The dogs at Pet Pals boarding, grooming and daycare shelter in West Davenport are playing indoors this week because of the high temperatures.
“It depends on the temperature, the humidity and the kind of dogs we have,” said Margee Marsengill, the owner of the shelter.
Dudley happens to be sporting the popular “summer cut,” which 90-95 percent of Marsengill’s customers request for their dogs.
“With the heat and with him playing all the time, we like to keep it short,” she said.
“Think about it, they’re wearing a fur coat and the inside of your car can just get so hot, so quickly,” said Patti McRae, Executive Director of Quad City Animal Welfare Center.
Some people think it’s acceptable to just roll the window down and your pet will be alright inside the vehicle, but that’s not the case, according to the ASPCA, which says the internal temperature inside your car could reach 40 degrees higher than the temperature outside.
“They can die from being overheated,” said McRae.
That’s why local law enforcement considers it animal abuse to leave an animal in a hot car.
Last week, Taylor Dinneweth, 18, was arrested for leaving a dog in his hot car in Scott County.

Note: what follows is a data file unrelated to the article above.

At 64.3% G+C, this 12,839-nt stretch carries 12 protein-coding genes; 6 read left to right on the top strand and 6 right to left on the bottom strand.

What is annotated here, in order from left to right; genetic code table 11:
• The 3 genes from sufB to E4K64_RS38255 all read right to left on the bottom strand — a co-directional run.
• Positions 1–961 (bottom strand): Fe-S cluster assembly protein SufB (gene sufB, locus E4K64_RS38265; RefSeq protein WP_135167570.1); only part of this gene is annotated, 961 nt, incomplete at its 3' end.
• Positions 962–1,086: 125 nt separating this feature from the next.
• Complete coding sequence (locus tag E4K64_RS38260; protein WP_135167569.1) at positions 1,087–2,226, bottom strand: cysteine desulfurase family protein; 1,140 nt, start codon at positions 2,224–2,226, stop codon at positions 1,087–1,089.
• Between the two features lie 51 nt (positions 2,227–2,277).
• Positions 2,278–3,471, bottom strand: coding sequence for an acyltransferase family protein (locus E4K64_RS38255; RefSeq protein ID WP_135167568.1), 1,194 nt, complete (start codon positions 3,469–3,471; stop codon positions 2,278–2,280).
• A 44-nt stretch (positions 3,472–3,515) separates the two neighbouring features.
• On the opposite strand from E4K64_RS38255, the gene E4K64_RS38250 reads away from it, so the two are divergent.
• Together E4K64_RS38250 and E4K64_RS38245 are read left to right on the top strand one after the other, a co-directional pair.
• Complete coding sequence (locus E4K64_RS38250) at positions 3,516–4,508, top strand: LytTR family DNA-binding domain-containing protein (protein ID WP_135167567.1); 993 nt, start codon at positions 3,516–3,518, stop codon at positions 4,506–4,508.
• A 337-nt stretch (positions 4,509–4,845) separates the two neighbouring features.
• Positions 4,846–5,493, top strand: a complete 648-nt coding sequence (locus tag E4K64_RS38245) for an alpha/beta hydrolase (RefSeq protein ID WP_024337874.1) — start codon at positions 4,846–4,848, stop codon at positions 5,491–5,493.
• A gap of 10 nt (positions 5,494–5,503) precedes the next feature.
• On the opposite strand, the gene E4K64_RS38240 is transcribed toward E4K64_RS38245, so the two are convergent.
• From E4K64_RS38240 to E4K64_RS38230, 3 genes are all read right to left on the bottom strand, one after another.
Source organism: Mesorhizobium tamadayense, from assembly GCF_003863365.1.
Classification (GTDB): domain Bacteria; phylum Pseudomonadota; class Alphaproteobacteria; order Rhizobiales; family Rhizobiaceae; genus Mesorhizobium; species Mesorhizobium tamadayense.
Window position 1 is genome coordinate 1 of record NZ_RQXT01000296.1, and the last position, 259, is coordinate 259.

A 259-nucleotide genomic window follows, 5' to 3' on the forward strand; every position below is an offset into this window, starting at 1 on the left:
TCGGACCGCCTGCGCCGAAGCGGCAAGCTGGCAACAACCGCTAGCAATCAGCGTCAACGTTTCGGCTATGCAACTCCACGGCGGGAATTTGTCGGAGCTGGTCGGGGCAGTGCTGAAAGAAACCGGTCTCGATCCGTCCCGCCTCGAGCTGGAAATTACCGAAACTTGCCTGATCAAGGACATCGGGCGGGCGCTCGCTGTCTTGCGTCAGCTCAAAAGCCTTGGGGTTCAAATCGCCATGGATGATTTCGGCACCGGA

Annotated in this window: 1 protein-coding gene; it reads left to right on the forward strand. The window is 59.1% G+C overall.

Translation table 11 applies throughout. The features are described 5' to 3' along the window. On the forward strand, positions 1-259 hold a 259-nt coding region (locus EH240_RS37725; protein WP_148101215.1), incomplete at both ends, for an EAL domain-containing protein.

The Humane Society had to bust his window after someone spotted the helpless animal.
Animal control has the authority to break a motorist’s window, but the average citizen does not.
But, you can call local authorities and if you’re a pet owner, you can give your dog a summer cut to insure your four-legged friends’ safety in the heat.
“We’re booked out on our grooming. We have a waiting list. It’s good to know so many people have that concern for their dog.”
Other things you can do to keep your pet healthy in the heat: give them plenty of water, watch them and if they get lethargic, take them inside and if your dog gets overheated, put them in a pool of cool water.